I originally read “The Secret Servant” shortly after it came out. It seemed breezy enough although I didn’t like the (spoiler alert) cannibalism part. This time, I found George and Agnes cartoonish but acceptable and noticed the tragic aspect of Maxim more fully. Although I also noticed how occasionally he said something snarky which seemed out of character and would have been better coming from one of the other two. Agnes is probably a bit too much on top of George. Lovely vignettes of the other senior civil servants, who are underused. Possibly not really meant to be “Yes Minister” with guns but it ended up that way, as a caricature. A sharply observed one but nonetheless…

As always with Lyall, there are great descriptions and a strong sense of place. Obscure mews in London comes alive, castles in Luxemburg and odd out of the way country villages, and crumbling coach turned motoring hotels. 

And as nearly as often, a pivotal character who just didn’t make enough sense nearly ruins the book. Just as the nutty big game hunter spoiled “The Most Dangerous Game”, so for me Charles Farthing the Yorkshire near-pensioner spoils this book, with his incomprehensibly motivated campaign against Professor Tyler. Also like “The Most Dangerous Game”,  “The Secret Servant” is jam-packed with incidents. There is a whole thirty pages of a Long Range Desert Group Mission in World War Two which contains battles enough to fill a war novel of the time. And in the contemporary timeline, there is a  grenade-ing, a shootout, a second and third shootouts, a sex scene, a riot, a bomb, a fourth shootout, a firebombing, hand to hand combat and in the end it seemed to be bursting at the seams and a little underdeveloped. This time around, Mr Lyall seemed a bit uneasy with his material. There are third-person head-hoppings and sudden cinematic pull-backs to shady characters not necessarily seen by the viewpoint characters. I remember that he seemed much more assured in “The Conduct of Major Maxim” although  I  have only read the start of that again and this time it struck me as being more in the style of the later Smiley books with many different character viewpoints.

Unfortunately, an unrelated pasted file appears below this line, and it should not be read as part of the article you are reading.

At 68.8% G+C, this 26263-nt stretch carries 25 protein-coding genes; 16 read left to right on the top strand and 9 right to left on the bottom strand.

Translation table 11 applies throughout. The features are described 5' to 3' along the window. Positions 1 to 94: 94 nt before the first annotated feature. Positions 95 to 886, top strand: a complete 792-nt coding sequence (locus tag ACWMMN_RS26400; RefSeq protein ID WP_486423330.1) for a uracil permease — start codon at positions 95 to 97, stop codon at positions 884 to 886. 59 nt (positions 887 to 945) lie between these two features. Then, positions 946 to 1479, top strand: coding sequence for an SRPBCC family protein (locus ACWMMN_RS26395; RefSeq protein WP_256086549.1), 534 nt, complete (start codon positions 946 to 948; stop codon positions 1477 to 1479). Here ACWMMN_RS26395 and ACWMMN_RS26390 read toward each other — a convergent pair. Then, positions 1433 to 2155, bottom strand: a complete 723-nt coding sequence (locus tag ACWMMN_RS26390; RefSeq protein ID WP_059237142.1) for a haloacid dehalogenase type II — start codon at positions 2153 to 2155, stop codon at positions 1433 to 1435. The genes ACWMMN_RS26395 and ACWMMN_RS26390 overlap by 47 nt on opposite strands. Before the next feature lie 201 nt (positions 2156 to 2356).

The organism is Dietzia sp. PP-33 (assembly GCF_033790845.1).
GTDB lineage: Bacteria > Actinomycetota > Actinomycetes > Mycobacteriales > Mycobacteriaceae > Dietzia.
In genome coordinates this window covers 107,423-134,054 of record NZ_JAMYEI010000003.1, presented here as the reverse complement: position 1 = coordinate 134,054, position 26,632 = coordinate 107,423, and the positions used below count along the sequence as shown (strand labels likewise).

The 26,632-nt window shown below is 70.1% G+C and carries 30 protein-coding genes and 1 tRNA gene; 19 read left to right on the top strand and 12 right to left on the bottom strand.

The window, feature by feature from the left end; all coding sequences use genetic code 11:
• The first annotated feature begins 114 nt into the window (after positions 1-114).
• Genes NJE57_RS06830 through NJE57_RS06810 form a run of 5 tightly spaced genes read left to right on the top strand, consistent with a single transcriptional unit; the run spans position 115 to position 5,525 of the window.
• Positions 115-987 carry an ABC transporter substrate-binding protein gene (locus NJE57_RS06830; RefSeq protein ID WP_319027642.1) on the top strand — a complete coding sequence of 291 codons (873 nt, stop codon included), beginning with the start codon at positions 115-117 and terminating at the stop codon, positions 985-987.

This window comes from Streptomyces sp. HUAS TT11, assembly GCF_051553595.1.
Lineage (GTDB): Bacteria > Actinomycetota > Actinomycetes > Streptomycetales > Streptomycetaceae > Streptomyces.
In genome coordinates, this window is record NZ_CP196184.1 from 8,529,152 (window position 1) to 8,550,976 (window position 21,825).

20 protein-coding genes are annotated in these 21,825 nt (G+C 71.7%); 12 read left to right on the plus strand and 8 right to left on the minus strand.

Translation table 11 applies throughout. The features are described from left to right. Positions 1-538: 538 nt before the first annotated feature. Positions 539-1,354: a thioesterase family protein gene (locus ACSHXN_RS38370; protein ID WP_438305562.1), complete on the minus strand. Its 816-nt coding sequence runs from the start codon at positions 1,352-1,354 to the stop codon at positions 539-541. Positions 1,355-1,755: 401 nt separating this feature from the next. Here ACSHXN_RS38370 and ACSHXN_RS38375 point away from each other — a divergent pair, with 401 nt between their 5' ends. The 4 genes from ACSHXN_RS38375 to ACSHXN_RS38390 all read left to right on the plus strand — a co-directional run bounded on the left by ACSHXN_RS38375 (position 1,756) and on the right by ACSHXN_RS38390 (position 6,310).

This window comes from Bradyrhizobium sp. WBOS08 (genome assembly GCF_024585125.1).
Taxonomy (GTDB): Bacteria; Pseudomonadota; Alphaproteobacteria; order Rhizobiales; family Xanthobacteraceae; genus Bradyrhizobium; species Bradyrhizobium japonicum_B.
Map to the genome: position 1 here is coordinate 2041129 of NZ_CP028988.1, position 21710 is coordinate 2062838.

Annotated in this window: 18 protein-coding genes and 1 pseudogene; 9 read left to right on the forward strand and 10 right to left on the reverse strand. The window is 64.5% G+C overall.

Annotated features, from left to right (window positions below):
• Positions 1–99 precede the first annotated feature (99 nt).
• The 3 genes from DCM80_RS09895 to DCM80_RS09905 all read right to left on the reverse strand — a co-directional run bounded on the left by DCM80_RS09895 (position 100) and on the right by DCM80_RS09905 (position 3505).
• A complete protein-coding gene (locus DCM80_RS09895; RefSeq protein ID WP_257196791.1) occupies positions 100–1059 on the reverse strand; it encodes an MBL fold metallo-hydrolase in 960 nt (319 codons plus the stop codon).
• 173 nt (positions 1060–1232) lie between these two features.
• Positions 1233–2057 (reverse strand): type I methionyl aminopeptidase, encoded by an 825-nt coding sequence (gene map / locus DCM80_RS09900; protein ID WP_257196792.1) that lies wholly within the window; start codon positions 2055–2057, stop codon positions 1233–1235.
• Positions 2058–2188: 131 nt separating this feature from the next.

Another oddity of “The Secret Servant” is a certain vagueness in the time setting. It might be happening in the early 1970s and not the early 80’s as you would expect on the surface, because World War Two is often spoken of as having happened thirty and not thirty-five to forty years before as would be the arithmetic if it was set at the time the book was published.